Formation of the Red ArmyRussia
From mid-1917 onwards, the Russian Army, the successor-organisation of the old Imperial Russian Army, started to disintegrate; the Bolsheviks used the volunteer-based Red Guards as their main military force, augmented by an armed military component of the Cheka (the Bolshevik state security apparatus). In January 1918, after significant Bolshevik reverses in combat, the future People's Commissar for Military and Naval Affairs, Leon Trotsky headed the reorganization of the Red Guards into a Workers' and Peasants' Red Army in order to create a more effective fighting force. The Bolsheviks appointed political commissars to each unit of the Red Army to maintain morale and to ensure loyalty.
In June 1918, when it had become apparent that a revolutionary army composed solely of workers would not suffice, Trotsky instituted mandatory conscription of the rural peasantry into the Red Army. The Bolsheviks overcame opposition of rural Russians to Red Army conscription units by taking hostages and shooting them when necessary in order to force compliance. The forced conscription drive had mixed results, successfully creating a larger army than the Whites, but with members indifferent towards Marxist–Leninist ideology.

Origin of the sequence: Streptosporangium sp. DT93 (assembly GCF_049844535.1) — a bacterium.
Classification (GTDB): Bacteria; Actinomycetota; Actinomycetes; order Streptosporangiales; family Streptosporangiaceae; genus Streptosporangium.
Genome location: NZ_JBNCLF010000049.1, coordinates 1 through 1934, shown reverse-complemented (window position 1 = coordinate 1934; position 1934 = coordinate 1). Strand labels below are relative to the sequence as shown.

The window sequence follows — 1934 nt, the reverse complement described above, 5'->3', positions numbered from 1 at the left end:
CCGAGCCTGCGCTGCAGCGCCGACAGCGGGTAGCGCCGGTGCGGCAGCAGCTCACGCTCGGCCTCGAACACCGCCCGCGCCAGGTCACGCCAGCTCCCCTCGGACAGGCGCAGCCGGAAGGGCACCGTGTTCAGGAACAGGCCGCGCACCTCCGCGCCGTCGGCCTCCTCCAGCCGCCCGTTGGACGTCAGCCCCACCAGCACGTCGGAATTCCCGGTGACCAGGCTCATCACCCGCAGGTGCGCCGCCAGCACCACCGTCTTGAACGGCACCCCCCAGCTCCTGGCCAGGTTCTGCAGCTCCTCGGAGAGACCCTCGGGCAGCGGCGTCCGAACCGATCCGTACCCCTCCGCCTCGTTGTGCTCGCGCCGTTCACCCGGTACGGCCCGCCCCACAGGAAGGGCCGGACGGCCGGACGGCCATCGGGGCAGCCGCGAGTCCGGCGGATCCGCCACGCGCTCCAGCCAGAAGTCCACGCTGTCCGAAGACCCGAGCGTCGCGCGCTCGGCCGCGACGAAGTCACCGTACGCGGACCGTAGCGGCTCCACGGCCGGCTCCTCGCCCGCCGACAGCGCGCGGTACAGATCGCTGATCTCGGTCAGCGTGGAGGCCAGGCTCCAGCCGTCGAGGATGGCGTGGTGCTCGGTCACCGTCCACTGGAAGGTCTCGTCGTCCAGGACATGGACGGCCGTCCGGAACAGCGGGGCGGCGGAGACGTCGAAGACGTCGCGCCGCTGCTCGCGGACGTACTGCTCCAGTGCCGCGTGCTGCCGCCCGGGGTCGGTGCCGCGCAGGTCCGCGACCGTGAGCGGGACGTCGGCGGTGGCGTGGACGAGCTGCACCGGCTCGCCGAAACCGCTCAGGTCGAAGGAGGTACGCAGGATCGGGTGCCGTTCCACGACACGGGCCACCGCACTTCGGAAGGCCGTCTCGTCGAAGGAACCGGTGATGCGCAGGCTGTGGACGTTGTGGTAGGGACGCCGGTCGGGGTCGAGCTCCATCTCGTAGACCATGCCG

The Red Army also utilized former Tsarist officers as "military specialists" (voenspetsy); sometimes their families were taken hostage in order to ensure their loyalty. At the start of the civil war, former Tsarist officers formed three-quarters of the Red Army officer-corps. By its end, 83% of all Red Army divisional and corps commanders were ex-Tsarist soldiers.